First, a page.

Lubricant Osmolality And Why It’s Important

Osmolality. What Is It?

For our needs osmolality is simply the concentration of a water-based lubricant.

If you want to get slightly more technical – Osmolality is a measure of the concentration of dissolved particles per unit of water in a water based liquid and it’s measured in milliosmoles per kilogram (mOsm/kg).

Why Is Personal Lubricant Osmolality Important?

The osmolality of your water based lubricant is of interest because of where you place it, your vulva, anus, or penile urethra (your pee hole).

The outer layer of skin in these areas is made of cells that let water flow freely in and out of them as needed (non-keratinized for the sex nerds).

The cells do this trying to maintain equilibrium between themselves and whatever water based liquid is touching them.

So if the osmolality of your body area cells is different to the osmolality of the water based lubricant molecules, then your body cells will adjust by either absorbing water or releasing it.

What Does A Change In Cell Water Level Do?

If your body cells absorb enough water while trying to equalise, they can burst and die. This can happen if your lubricant is very hypo-osmotic, this is an uncommon product.

And if the body cells release enough water while trying to equalise, they can dehydrate and die. This can happen if your lubricant is very hyper-osmotic, and the majority of lubes on the market are hyper-osmotic!

How Do Damaged Cells In At My Anus, Vulva, or Penis Affect Me?

Dead and damaged cells in these tender body areas are an issue because

  1. the function of these cells is to help prevent dirt and bacteria from entering into your body and
  2. the area can become irritated and more susceptible to infection “for example by HIV and other sexually transmitted infections (STIs)” World Health Organisation.

“for example by HIV and other sexually transmitted infections (STIs)”

World Health Organisation.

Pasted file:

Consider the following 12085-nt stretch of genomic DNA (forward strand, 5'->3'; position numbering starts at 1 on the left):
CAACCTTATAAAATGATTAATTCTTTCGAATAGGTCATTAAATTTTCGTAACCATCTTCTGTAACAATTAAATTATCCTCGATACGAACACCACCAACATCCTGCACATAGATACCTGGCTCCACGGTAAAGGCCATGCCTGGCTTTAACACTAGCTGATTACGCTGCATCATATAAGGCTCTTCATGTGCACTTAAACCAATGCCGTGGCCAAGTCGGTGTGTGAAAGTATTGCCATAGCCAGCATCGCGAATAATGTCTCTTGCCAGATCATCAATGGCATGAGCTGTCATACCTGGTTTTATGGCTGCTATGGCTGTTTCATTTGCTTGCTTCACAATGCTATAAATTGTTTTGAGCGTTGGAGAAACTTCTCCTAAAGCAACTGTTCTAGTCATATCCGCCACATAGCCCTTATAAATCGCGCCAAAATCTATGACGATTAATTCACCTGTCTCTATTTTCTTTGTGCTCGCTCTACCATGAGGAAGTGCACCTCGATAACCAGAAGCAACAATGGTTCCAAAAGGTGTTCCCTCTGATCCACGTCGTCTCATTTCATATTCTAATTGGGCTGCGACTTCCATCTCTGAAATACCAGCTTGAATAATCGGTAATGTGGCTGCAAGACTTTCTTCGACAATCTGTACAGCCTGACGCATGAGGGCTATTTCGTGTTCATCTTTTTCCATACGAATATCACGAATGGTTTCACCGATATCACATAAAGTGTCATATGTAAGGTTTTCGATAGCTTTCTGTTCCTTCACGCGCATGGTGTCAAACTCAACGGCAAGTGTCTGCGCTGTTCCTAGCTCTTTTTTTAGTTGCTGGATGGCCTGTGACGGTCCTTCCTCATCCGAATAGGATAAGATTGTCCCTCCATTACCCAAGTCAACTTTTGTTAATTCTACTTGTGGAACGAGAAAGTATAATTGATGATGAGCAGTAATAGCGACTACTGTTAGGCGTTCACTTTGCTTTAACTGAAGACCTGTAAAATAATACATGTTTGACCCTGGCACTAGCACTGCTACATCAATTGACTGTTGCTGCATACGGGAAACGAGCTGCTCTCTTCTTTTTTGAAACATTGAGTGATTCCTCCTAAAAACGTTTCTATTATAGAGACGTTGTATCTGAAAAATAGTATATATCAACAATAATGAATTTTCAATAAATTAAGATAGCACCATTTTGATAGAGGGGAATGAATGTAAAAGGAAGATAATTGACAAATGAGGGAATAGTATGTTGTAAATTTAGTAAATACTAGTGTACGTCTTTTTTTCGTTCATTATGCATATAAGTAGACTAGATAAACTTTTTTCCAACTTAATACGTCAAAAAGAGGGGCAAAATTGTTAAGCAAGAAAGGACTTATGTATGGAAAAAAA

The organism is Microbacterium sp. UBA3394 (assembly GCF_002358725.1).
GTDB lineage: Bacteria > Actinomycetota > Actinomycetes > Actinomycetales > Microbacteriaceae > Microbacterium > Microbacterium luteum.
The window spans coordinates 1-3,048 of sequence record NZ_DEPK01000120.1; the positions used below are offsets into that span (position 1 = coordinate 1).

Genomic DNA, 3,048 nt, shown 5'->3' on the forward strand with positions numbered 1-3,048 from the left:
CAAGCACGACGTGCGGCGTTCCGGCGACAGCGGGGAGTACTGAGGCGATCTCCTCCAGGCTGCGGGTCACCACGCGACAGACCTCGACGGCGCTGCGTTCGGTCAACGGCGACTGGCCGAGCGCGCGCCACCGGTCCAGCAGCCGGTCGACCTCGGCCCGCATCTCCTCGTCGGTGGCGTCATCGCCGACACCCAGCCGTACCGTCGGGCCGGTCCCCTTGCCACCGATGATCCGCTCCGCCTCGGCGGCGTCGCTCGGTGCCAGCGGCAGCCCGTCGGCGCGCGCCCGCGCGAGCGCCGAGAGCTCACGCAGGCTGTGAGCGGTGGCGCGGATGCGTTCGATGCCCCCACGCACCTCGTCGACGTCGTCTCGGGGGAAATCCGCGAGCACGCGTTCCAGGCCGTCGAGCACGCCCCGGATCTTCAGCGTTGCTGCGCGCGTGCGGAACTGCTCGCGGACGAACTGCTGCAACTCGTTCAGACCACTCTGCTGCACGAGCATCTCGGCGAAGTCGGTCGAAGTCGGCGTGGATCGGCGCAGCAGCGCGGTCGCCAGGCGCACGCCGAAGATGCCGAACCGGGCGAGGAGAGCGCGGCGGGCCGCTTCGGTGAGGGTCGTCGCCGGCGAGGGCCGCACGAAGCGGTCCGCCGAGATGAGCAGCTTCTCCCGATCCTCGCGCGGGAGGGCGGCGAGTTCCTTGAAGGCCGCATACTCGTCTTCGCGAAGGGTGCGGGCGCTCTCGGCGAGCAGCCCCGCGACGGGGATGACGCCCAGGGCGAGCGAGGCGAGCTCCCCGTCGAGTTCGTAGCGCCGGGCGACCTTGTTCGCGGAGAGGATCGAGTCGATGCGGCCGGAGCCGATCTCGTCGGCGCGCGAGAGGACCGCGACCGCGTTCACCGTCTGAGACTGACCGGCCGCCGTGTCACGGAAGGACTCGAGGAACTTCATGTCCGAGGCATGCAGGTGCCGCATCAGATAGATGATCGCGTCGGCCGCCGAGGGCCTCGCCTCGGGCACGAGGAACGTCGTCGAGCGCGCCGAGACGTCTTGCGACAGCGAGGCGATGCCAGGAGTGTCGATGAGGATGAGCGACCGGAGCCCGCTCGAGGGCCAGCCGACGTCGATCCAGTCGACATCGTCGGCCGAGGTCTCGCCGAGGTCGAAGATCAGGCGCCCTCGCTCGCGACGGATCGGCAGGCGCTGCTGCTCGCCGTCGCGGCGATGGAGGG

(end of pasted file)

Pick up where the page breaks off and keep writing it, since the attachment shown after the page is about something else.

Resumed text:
Most commercial personal lubricants have high osmolalities (2000–6000 mOsm/kg). The normal osmolality of vaginal secretions is 260–290 mOsm/kg and in semen it is 250–380 mOsm/kg.

The World Health Organisation recommends their procurement agencies “should source lubricants with osmolalities of not greater than 1200 mOsm/kg.”

The big issue is checking your lubricant osmolality, because it is not on the label!

How Do You Buy Intimate Lubricant With The Correct Osmolality Range If It’s Not On The Bottle?

Speaking openly about sexual and reproductive health and rights (SRHR), means chatting about your bedroom and your lubricant osmolality and more research is needed in this field to keep us all safe.

To find a great lubricant, look for a supplier who carries educational information and only stocks body safe lubricants. Take Vavven™, for instance. A social enterprise that sells body safe adult toys to help promote SRHR in local communities and around the world, Vavven™ carries a broad spectrum of ethically produced products including lubricants which have had their osmolality range checked. They also continue to work with industry bodies and highlight issues to regulators.

Below is a list of osmolality for common lubricants.

Common Lubricant Osmolality Guide

Use and procurement of additional lubricants for male and female condoms: WHO/UNFPA/FHI360

The WHO recommend osmolality is less than 1200 mOsm/kg.

 The Ideal pH for the vulva is 4.5 & the ideal pH for the anus is 5.5-5.7

A Little Help Is Needed

Lubricants certainly have a pleasure aspect due to the sensation, but there’s a much larger health aspect. Changes in moisture affect all vulva owners at any age, and the anus is not self-lubricating so lubricant is essential. So no matter who you are and how long you’ve been around, a drop or two of lubricant will bring a smile to all involved. Our personal lubricant range is body safe and fun, so give it a splash.

Vavven™ is a social enterprise selling sex toys and raising funds for Sexual and Reproductive Health and Rights. Change a world with your purchase.

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About Jacqueline Haines

Social entrepreneur who champions sexual and reproductive health and rights. Founder of Vävven.

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